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    Kremlin: Nord Stream probe is set up to falsely blame Russia

Summary

The Kremlin said on Tuesday that the investigations into blasts that damaged the Nord Stream gas pipelines under the Baltic Sea appeared to have been set up with the intention of falsely blaming Russia.

by: Reuters

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Complimentary, Natural Gas & LNG News, Europe, Infrastructure, Pipelines, Nord Stream Pipeline, Nord Stream 2, News By Country, Russia

Kremlin: Nord Stream probe is set up to falsely blame Russia

MOSCOW, Oct 18 (Reuters) - The Kremlin said on Tuesday that the investigations into blasts that damaged the Nord Stream gas pipelines under the Baltic Sea appeared to have been set up with the intention of falsely blaming Russia.

Kremlin spokesman Dmitry Peskov said "elementary logic" showed the pipeline damage was a blow to Russia's interests. He said the investigation was being conducted "secretively" and without Moscow's involvement.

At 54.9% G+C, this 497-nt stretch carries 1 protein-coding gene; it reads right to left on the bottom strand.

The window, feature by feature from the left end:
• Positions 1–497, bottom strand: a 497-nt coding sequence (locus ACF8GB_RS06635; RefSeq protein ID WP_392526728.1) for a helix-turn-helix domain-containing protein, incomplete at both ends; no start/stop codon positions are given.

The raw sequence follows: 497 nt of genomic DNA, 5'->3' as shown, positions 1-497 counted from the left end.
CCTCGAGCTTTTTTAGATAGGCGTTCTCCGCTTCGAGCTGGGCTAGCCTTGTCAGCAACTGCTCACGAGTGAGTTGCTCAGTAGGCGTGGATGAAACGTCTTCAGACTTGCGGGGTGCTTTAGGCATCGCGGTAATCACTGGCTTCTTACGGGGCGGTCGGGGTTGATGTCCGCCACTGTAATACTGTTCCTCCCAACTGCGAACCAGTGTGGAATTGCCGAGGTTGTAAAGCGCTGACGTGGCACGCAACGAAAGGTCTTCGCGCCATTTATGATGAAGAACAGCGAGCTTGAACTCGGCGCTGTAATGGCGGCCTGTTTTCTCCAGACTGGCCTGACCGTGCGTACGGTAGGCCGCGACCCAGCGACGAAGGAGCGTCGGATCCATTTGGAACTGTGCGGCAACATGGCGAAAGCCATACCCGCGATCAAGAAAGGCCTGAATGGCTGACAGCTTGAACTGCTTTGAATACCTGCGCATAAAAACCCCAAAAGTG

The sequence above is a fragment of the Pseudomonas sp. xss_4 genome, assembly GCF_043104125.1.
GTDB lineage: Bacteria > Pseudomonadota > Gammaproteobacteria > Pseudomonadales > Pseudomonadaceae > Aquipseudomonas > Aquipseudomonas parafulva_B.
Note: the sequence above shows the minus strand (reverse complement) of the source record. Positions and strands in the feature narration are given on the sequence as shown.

Swedish and Danish authorities have been investigating four holes in the Nord Stream 1 and 2 pipelines.

"The main thing is that the way it looks in public, according to statements we are hearing from Germany, from France, and from Denmark: this investigation was set up inherently to put the blame on Russia," he said.

The damage to the pipelines has become a major flashpoint in the crisis over Ukraine.

Four of three pipelines of Nord Stream 1 and Nord Stream 2, the largest routes for the Russian gas to Europe, were ruptured in the Baltic Sea last month. Moscow said the United States was beneficiary from the accidents, while Washington has denied any involvement.

A preliminary investigation of damage to the Nord Stream gas pipelines in the Danish part of the Baltic Sea showed that the leaks were caused by "powerful explosions", Copenhagen Police said in a statement on Tuesday.

Russian Deputy Prime Minister Alexander Novak said last week that Russia needed permission for its vessels to conduct investigations into explosions that damaged Nord Stream pipelines. (Reporting by Dmitry Antonv; writing by Vladimir Soldatkin; editing by Guy Faulconbridge)